CHARLESTON, W.Va. — The state Senate gave unanimous approval to a bill Tuesday that would speed up the time in which overdoses in West Virginia are to be reported to the state Office of Drug Control Policy.
SB 520 changes the reporting from the current requirement of once every three months to 72 hours after the overdose occurs.
Senator Bill Ihlenfeld, D-Ohio, a former U.S. Attorney in West Virginia’s Northern District, said the reporting can now be done in real time because of improvements in technology.
“This bill allows us to do something with this drug problem that we’ve never done before in this state and that is to leverage technology,” Ihlenfeld said.
A smart phone app was developed in 2016 and now states are beginning to use it, Ihlenfeld said. Specifically the bill requires the the Washington/Baltimore High Intensity Drug Trafficking Overdose Detection Mapping Application Program to be used or other programs identified by the Office of Drug Control Policy in legislative rule.
Ihlenfeld said when he was a federal prosecutor it was frustrating not to be able to get ahead of the overdose issue.
“We never could really get our arms around where the problem was. We worked with DEA (Drug Enforcement Administration) agents and high-ranking members of the federal government and we always struggled to get a clear picture on where the problem was, not only within our state but within our country,” Ihlenfeld said.
The bill would require health care providers, medical examiners, law enforcement agencies, emergency responders and hospital emergency rooms to report all overdoses within 72 hours of one occurring. The reporting on the app will include the date and time of the overdose, where it happened, if an overdose antagonist, like Naloxone, was used, whether the overdose was fatal or non-fatal, the gender and age of the person involved along with what drug was believed to have been used.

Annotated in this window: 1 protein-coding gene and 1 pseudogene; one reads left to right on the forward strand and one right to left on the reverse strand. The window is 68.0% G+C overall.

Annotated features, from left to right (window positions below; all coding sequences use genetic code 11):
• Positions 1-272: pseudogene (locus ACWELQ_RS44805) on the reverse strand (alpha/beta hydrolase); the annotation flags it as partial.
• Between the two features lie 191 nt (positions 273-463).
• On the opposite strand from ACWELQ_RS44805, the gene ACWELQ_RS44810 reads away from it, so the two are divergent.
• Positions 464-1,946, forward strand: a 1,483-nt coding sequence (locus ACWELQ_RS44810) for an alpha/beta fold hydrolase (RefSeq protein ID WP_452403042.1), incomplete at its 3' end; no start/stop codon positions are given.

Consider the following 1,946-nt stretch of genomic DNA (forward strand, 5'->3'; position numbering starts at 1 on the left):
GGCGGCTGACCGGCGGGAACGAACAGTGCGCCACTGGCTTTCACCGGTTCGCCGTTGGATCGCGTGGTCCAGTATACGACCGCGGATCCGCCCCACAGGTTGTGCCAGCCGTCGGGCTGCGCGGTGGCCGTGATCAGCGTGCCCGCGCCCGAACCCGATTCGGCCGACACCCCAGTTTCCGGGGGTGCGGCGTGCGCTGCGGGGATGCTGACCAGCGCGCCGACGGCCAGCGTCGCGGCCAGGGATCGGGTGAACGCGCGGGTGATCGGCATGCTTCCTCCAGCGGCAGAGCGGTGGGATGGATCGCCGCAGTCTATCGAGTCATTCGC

Ihlenfeld said speeding up the reporting time will save lives.
“This tool will help us to know what’s coming. So if there’s a bad batch in Baltimore, we know it may be on the way to Martinsburg or Charles Town or other parts of the eastern panhandle,” he said. “It allows us to really see the problem. If we can’t see the problem we can’t fix the problem. It allows us to collect data on a real-time basis. It allows law enforcement, prevention and recovery and the head of Drug Control Policy Office to really look at the problem and understand where it exists in all corners of our state.”
Ihlenfeld said it’s the technology that makes the difference.
“That’s one thing that the bad guys can’t do very well and it’s something we should be doing each and every day,” Ihlenfeld said.
According to the DHHR, 1009 fatal overdoses in West Virginia in 2017. The 2018 data is not yet available. The Office of Drug Control Policy currently does not track non-fatal overdoses. The bill would require that to take place.
The legislation heads to the House of Delegates for consideration. The regular legislative session ends March 9.
WV Legislative Photography, Photo by Will Price